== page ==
Japan and Indian trade Failure of the P. and O.
Company German encroachment Japan and Ger-
many study Indian requirements, which England



neglects Trade - tips direct from Indians Caste
factor in trade 100 per cent, increase of German
exports to India Congress of Havana Hindustani
for English merchants Bengal Boycott Indian
Commercial Intelligence Bureau Sheep - breeding
Tobacco - 284



Indian Congress is not a Parliament An annual picnic
In Parliament two Parties to discuss In the Congress
only one Party to dictate No Party to support
Government policy Pan- Islam in India a misnomer
A ' negative unity' in refusal to eat pork, just like
among Hindus a 'negative unity' in refusal to eat
beef Congress has no local habitation nor a Library
Inconsistency of Congress leaders Mr. Dutt
His views as Congress leader diametrically opposed
to his views as British official The Permanent
Settlement of Bengal, a panacea for all evils in 1900,
was in 1874 denounced as 'calamitous and ill-con-
ceived ' ' The Peasantry of Bengal/ published by
Mr. Dutt in 1874, when he was in the British service,
contradicts almost everything he says now as a Con-
gress Leader ' Poor Bengal ryot ! Hope for relief
from a handful of alien rulers of the country, but
from thine own countrymen, don't ' - 318



British policy : Freedom of the Press, but no Arms
Policy of Native Princes : Freedom in the use of
Arms, but Press under Regulation Mr. Morley
on Native Princes Over 600 Native Princes



Three-sevenths of India under Native Princes
Political system of India Lord Curzon's and Lord
Canning's views Sir Charles Dilke Caste, central
knot of all administrative problems Murder of Mr.
Rand Political Utopias Every great Indian States-
man (Hindu or Mahomedan) hailed from Native
States The Congress and Hyderabad Imperial
Service Troops Imperial Cadet Corps Congress
and the Council of the Secretary of State for India
Native States Postal Department Ports in Native
States Comparative growth of Population in British
India and Native States Mr. Disraeli and Lord
Curzon on Oriental imagination Opinion of the
millions Native Princes in the House of Lords
Lord Lytton's letter to Mr. Disraeli Lord Lytton's
letter to Lord Salisbury - 339



Mr. Bryan's attacks on British rule in India Inspired by
Congress leaders India not getting poorer Testi-
mony of figures Export of grain Destitute poor
not more than in London Increase in native
officials Reduction in Salt tax Government of
India true to their trust Pressure of taxation
Is. lOd. per head Moral gain Anarchy to order
India not conquered by British sword Progress
since Indian Mutiny Various reforms The Ilbert
Bill Mr. Dutt on Hindu laws Female education
Census figures - - 357



THE Times of January 16, 1908, wrote (p. 18), on
' England's Work in India ' : * Government is re-
sponsible for allowing the masses [in India] to be
misled by seditious fanatics when it deliberately
avoids correcting untruths a thousand times re-
peated.' I would not belittle the blame of the
Government in the matter : but while educated
Indians, so well equipped with every implement
of political polemics as is the author of the present
volume, are ready to deal effectively with hysterical
agitators, there is the less need for the Govern-
ment to enter the inglorious lists against them.

In these fourteen Chapters Mr. S. M. Mitra has
subjected India, the brightest jewel set in the Im-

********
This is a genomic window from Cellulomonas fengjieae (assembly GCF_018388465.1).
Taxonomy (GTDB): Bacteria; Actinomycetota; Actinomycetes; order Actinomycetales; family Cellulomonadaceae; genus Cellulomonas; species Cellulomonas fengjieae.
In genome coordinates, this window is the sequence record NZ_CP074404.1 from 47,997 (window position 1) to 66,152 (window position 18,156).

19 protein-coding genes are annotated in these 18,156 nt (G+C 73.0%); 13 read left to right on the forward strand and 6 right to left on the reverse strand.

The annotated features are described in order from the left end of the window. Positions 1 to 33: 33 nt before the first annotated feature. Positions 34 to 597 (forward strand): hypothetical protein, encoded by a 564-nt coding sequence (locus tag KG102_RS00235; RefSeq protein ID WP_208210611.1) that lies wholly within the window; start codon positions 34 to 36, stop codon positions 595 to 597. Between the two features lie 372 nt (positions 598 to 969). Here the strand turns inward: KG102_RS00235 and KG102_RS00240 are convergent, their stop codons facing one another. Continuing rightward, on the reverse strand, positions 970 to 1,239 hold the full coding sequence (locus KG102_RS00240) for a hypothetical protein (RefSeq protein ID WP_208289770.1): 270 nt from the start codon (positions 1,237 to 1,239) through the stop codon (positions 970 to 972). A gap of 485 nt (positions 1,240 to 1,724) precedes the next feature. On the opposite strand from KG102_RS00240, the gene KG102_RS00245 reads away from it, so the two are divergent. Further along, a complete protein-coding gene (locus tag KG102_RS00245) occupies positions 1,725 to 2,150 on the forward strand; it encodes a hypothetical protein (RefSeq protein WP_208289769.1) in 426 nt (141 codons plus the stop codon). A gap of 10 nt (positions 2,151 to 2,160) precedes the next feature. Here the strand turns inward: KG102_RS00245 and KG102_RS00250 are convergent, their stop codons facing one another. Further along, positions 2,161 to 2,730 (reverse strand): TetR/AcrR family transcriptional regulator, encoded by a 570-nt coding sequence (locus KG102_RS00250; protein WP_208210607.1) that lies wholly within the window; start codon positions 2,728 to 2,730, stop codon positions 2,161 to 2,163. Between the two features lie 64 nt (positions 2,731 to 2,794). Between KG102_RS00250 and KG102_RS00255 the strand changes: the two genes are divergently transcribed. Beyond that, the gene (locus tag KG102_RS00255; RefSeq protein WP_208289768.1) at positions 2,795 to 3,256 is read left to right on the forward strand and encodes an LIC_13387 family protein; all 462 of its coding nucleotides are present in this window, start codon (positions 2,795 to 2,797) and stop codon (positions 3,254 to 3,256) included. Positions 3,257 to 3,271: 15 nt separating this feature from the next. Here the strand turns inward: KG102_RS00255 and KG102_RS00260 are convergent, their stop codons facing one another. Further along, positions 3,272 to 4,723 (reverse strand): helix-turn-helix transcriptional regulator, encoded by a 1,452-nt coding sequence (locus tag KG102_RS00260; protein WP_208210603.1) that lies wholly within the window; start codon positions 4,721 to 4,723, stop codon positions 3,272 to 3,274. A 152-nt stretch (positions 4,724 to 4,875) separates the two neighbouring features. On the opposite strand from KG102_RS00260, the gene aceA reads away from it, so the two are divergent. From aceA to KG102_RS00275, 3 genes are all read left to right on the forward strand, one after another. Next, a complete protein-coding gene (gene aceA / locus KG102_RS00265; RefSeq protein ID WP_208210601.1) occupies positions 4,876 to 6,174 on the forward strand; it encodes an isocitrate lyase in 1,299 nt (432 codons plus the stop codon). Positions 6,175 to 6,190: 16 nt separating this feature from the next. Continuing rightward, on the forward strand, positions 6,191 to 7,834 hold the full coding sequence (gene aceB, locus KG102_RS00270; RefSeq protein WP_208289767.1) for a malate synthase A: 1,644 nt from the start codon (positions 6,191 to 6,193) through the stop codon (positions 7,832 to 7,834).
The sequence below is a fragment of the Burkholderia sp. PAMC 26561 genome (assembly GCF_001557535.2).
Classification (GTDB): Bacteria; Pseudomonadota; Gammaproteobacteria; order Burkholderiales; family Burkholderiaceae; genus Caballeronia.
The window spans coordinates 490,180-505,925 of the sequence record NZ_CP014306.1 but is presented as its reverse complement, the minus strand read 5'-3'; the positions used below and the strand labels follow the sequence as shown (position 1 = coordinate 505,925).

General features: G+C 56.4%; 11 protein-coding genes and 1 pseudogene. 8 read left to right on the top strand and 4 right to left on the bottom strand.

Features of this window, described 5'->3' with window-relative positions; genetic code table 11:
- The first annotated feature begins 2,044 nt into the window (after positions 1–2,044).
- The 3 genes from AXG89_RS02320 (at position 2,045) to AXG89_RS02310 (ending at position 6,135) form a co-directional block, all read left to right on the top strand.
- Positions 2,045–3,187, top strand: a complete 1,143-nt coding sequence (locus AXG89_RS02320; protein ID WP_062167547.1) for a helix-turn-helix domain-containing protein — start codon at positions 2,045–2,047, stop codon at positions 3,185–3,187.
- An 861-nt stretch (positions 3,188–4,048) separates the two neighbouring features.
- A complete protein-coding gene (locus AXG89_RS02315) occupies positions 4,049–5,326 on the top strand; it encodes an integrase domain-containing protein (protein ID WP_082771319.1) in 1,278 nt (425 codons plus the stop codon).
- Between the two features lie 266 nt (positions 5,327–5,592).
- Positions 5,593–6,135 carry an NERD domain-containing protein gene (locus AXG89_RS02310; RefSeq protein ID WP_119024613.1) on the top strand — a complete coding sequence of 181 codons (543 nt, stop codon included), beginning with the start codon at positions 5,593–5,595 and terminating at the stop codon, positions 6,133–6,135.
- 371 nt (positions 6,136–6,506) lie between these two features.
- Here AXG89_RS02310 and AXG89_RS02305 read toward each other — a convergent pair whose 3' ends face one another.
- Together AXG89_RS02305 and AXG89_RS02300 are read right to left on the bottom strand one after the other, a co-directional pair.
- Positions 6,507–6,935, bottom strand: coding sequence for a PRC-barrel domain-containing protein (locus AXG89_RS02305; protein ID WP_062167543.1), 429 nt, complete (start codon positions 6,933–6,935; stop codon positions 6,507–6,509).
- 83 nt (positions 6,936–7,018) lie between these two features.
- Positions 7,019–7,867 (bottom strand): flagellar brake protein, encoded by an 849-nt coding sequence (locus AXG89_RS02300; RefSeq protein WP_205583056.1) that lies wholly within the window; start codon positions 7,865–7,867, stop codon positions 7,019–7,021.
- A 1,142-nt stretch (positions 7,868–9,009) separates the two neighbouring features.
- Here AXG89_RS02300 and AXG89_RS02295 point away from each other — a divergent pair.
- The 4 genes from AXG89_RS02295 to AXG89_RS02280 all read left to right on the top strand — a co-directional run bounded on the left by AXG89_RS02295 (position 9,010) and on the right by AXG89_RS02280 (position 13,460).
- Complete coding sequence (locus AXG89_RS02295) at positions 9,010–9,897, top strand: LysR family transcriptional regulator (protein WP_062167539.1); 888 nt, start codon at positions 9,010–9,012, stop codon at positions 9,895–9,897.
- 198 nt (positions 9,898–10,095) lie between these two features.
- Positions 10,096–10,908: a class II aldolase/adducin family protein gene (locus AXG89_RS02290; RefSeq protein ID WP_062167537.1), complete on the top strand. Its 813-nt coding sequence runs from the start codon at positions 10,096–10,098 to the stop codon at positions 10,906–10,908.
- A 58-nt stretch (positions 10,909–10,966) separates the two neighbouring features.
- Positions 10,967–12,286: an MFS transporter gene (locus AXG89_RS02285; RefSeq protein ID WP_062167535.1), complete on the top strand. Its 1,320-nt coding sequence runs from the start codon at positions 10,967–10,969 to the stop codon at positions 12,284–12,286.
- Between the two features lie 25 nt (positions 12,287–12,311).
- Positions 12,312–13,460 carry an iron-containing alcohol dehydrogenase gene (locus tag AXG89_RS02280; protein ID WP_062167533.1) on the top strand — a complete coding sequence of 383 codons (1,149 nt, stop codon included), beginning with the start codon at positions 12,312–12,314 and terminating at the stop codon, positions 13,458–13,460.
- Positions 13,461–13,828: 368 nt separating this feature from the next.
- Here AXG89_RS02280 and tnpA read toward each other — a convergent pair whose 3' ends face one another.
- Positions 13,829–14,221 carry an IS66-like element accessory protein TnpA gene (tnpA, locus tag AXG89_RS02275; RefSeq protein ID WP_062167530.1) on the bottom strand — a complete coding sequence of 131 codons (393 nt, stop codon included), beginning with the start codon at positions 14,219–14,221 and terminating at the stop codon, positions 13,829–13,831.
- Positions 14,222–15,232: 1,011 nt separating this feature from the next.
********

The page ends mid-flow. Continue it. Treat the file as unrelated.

perial Crown of England, to the searchlight of
his keen and expert observation, and has ex-
hibited some of the problems presented by
that unparalleled possession of ours in aspects
novel and instructive to many of his readers.
His views, whether they may be acceptable or
not, are those of an Indian gentleman who, as a
practising advocate, and the editor of a news-
paper, at the Capital of His Highness the


Nizam, has had opportunities of an unusual
kind for acquiring knowledge at first hand,
and forming opinions thereon, daily put to proof
in the fiercest strife of contending tongues.
As a citizen of British India he is well acquainted
with the British system of administering the
country ; and as a philosophical and scholarly
student of Indian politics, he has read widely,
and learnt to express himself with an ease and
accuracy many Englishmen might envy.

Mr. Mitra writes as a loyal Indian by convic-
tion. He sees that the maintenance of law and
order is the first duty of a Government, and that
in the absence of British rule anarchy and con-
' fusion would prevail throughout India and inter-
rupt the progress and development of his beloved
* mother-land.' He is therefore opposed to the
airy aspirations of the Indian National Congress,
which, in his opinion, is working on wrong lines,
and not in any way for the practical good of India ;
doing nothing, in spite of all the outcry about
Swadeshi, for the material interests of India, its
industries, trade, and commerce ; matters the
supporters of the Congress neither seriously
study, nor attempt to understand.

India, Mr. Mitra points out rightly and
forcibly, is invaluable to England. It imports
a large proportion of British manufactures ; affords
the best training-ground for British soldiers; and
provides worthy and stimulating employment
for a large number of the flower of our British



youth, both as officials and 'merchant adven-
turers.' England also is herself well aware
that she is doing good work in India in the
cause of humanity and civilization, and is not
now likely to abandon a country that has proved
so profitable a field alike for her industrial and
mercantile, and intellectual and moral energies.
The Pax Britannica, British justice, British
railways and telegraphs, British science in
famine relief and the suppression of diseases

Online LibrarySiddha Mohana MitraIndian problems → online text (page 1 of 25)